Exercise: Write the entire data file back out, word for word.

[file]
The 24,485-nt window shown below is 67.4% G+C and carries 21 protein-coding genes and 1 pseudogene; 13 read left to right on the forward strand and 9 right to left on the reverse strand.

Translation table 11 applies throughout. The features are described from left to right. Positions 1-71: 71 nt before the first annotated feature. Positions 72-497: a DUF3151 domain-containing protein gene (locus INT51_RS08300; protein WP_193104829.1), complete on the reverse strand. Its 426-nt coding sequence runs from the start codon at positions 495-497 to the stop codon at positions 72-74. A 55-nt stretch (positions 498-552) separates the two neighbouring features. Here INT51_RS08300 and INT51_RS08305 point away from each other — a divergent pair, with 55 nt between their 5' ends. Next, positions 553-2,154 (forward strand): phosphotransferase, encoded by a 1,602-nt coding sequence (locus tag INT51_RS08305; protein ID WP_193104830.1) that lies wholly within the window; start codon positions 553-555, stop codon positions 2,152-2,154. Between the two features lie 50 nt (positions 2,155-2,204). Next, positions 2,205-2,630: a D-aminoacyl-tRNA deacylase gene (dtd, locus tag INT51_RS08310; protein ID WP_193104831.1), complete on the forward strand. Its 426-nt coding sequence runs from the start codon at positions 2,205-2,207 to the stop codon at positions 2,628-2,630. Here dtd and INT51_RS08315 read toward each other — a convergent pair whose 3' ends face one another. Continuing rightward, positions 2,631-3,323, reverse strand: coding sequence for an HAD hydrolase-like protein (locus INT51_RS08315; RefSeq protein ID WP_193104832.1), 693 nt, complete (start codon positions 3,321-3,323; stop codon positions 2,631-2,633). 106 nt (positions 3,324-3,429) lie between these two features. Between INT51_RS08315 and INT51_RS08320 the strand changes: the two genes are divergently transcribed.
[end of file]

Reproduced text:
The 24,485-nt window shown below is 67.4% G+C and carries 21 protein-coding genes and 1 pseudogene; 13 read left to right on the forward strand and 9 right to left on the reverse strand.

Translation table 11 applies throughout. The features are described from left to right. Positions 1-71: 71 nt before the first annotated feature. Positions 72-497: a DUF3151 domain-containing protein gene (locus INT51_RS08300; protein WP_193104829.1), complete on the reverse strand. Its 426-nt coding sequence runs from the start codon at positions 495-497 to the stop codon at positions 72-74. A 55-nt stretch (positions 498-552) separates the two neighbouring features. Here INT51_RS08300 and INT51_RS08305 point away from each other — a divergent pair, with 55 nt between their 5' ends. Next, positions 553-2,154 (forward strand): phosphotransferase, encoded by a 1,602-nt coding sequence (locus tag INT51_RS08305; protein ID WP_193104830.1) that lies wholly within the window; start codon positions 553-555, stop codon positions 2,152-2,154. Between the two features lie 50 nt (positions 2,155-2,204). Next, positions 2,205-2,630: a D-aminoacyl-tRNA deacylase gene (dtd, locus tag INT51_RS08310; protein ID WP_193104831.1), complete on the forward strand. Its 426-nt coding sequence runs from the start codon at positions 2,205-2,207 to the stop codon at positions 2,628-2,630. Here dtd and INT51_RS08315 read toward each other — a convergent pair whose 3' ends face one another. Continuing rightward, positions 2,631-3,323, reverse strand: coding sequence for an HAD hydrolase-like protein (locus INT51_RS08315; RefSeq protein ID WP_193104832.1), 693 nt, complete (start codon positions 3,321-3,323; stop codon positions 2,631-2,633). 106 nt (positions 3,324-3,429) lie between these two features. Between INT51_RS08315 and INT51_RS08320 the strand changes: the two genes are divergently transcribed.